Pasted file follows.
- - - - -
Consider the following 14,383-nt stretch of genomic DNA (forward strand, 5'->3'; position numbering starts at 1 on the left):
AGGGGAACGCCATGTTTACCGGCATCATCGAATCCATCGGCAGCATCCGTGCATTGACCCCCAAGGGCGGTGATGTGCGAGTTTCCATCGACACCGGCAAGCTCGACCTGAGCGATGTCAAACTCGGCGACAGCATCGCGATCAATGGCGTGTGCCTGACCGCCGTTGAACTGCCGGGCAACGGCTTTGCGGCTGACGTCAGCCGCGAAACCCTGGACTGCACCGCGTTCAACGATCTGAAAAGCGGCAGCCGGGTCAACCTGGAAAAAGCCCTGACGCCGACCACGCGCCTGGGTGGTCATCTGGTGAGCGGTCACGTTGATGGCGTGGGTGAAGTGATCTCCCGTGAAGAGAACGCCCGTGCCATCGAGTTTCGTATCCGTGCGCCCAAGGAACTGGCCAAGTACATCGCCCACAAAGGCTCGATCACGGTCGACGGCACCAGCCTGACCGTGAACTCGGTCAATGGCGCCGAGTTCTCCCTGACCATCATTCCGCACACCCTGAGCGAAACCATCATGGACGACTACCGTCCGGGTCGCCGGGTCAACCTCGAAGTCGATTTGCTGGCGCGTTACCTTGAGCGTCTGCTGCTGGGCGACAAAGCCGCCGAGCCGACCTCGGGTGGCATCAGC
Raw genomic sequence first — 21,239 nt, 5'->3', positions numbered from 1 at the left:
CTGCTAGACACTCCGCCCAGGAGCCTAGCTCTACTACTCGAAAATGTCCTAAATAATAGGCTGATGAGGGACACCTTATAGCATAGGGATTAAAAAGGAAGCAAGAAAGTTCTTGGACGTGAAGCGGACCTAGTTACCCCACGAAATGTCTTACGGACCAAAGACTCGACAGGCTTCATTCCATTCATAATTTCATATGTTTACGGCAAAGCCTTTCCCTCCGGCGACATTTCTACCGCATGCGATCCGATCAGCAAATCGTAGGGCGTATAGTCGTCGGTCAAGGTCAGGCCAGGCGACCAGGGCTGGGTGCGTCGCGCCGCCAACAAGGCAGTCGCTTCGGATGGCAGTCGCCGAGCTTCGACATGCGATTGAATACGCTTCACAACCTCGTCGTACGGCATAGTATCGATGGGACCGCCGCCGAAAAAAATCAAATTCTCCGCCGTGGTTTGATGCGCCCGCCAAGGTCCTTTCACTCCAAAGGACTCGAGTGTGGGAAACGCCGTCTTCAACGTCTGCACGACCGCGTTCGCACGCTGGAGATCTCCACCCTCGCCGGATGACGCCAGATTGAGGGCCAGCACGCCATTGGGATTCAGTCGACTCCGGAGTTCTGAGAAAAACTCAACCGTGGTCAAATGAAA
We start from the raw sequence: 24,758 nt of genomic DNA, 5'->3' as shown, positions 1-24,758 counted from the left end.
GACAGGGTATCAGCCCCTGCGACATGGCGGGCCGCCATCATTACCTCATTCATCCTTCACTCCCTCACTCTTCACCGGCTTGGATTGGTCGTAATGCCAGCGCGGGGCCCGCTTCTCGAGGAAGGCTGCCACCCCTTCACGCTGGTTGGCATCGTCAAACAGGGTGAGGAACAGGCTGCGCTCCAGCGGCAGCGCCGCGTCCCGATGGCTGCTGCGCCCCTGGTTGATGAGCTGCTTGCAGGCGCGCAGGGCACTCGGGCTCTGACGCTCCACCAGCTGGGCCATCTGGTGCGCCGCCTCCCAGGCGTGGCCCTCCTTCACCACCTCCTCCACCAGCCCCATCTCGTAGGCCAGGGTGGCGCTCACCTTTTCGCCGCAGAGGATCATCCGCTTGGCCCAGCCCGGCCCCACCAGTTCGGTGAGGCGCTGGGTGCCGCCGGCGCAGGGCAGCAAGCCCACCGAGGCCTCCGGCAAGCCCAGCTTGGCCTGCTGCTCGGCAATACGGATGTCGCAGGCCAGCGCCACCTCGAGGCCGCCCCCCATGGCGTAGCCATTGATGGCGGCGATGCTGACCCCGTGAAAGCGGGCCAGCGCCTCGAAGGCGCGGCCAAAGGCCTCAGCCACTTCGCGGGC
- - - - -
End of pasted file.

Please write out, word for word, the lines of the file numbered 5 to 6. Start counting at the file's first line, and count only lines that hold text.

We start from the raw sequence: 24,758 nt of genomic DNA, 5'->3' as shown, positions 1-24,758 counted from the left end.
GACAGGGTATCAGCCCCTGCGACATGGCGGGCCGCCATCATTACCTCATTCATCCTTCACTCCCTCACTCTTCACCGGCTTGGATTGGTCGTAATGCCAGCGCGGGGCCCGCTTCTCGAGGAAGGCTGCCACCCCTTCACGCTGGTTGGCATCGTCAAACAGGGTGAGGAACAGGCTGCGCTCCAGCGGCAGCGCCGCGTCCCGATGGCTGCTGCGCCCCTGGTTGATGAGCTGCTTGCAGGCGCGCAGGGCACTCGGGCTCTGACGCTCCACCAGCTGGGCCATCTGGTGCGCCGCCTCCCAGGCGTGGCCCTCCTTCACCACCTCCTCCACCAGCCCCATCTCGTAGGCCAGGGTGGCGCTCACCTTTTCGCCGCAGAGGATCATCCGCTTGGCCCAGCCCGGCCCCACCAGTTCGGTGAGGCGCTGGGTGCCGCCGGCGCAGGGCAGCAAGCCCACCGAGGCCTCCGGCAAGCCCAGCTTGGCCTGCTGCTCGGCAATACGGATGTCGCAGGCCAGCGCCACCTCGAGGCCGCCCCCCATGGCGTAGCCATTGATGGCGGCGATGCTGACCCCGTGAAAGCGGGCCAGCGCCTCGAAGGCGCGGCCAAAGGCCTCAGCCACTTCGCGGGC